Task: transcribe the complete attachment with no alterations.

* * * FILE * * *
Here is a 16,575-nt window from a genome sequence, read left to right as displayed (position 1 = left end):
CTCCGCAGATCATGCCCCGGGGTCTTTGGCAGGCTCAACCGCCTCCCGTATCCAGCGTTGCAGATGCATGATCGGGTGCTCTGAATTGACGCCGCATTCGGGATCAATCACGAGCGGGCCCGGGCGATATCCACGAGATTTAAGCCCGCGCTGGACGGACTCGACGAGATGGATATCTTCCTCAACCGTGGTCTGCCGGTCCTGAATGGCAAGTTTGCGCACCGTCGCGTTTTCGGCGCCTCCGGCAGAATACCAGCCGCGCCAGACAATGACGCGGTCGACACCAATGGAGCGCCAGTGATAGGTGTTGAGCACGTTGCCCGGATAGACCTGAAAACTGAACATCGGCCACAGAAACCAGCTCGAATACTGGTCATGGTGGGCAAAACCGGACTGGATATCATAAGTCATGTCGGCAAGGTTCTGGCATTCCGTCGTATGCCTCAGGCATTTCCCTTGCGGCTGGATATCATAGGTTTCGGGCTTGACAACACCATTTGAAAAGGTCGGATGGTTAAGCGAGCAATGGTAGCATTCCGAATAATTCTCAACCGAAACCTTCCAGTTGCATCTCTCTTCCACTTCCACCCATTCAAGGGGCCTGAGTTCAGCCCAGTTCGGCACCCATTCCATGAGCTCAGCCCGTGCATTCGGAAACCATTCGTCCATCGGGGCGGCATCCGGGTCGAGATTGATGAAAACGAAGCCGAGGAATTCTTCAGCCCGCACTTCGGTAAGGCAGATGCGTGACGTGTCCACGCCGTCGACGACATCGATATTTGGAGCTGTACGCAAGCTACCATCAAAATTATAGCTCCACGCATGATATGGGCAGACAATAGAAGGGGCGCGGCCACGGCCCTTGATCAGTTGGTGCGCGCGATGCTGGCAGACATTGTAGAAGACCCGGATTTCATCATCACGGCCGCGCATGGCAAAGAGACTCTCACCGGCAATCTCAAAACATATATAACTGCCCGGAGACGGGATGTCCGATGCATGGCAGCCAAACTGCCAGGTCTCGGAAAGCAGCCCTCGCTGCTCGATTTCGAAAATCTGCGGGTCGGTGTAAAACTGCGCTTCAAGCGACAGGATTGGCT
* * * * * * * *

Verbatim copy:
Here is a 16,575-nt window from a genome sequence, read left to right as displayed (position 1 = left end):
CTCCGCAGATCATGCCCCGGGGTCTTTGGCAGGCTCAACCGCCTCCCGTATCCAGCGTTGCAGATGCATGATCGGGTGCTCTGAATTGACGCCGCATTCGGGATCAATCACGAGCGGGCCCGGGCGATATCCACGAGATTTAAGCCCGCGCTGGACGGACTCGACGAGATGGATATCTTCCTCAACCGTGGTCTGCCGGTCCTGAATGGCAAGTTTGCGCACCGTCGCGTTTTCGGCGCCTCCGGCAGAATACCAGCCGCGCCAGACAATGACGCGGTCGACACCAATGGAGCGCCAGTGATAGGTGTTGAGCACGTTGCCCGGATAGACCTGAAAACTGAACATCGGCCACAGAAACCAGCTCGAATACTGGTCATGGTGGGCAAAACCGGACTGGATATCATAAGTCATGTCGGCAAGGTTCTGGCATTCCGTCGTATGCCTCAGGCATTTCCCTTGCGGCTGGATATCATAGGTTTCGGGCTTGACAACACCATTTGAAAAGGTCGGATGGTTAAGCGAGCAATGGTAGCATTCCGAATAATTCTCAACCGAAACCTTCCAGTTGCATCTCTCTTCCACTTCCACCCATTCAAGGGGCCTGAGTTCAGCCCAGTTCGGCACCCATTCCATGAGCTCAGCCCGTGCATTCGGAAACCATTCGTCCATCGGGGCGGCATCCGGGTCGAGATTGATGAAAACGAAGCCGAGGAATTCTTCAGCCCGCACTTCGGTAAGGCAGATGCGTGACGTGTCCACGCCGTCGACGACATCGATATTTGGAGCTGTACGCAAGCTACCATCAAAATTATAGCTCCACGCATGATATGGGCAGACAATAGAAGGGGCGCGGCCACGGCCCTTGATCAGTTGGTGCGCGCGATGCTGGCAGACATTGTAGAAGACCCGGATTTCATCATCACGGCCGCGCATGGCAAAGAGACTCTCACCGGCAATCTCAAAACATATATAACTGCCCGGAGACGGGATGTCCGATGCATGGCAGCCAAACTGCCAGGTCTCGGAAAGCAGCCCTCGCTGCTCGATTTCGAAAATCTGCGGGTCGGTGTAAAACTGCGCTTCAAGCGACAGGATTGGCT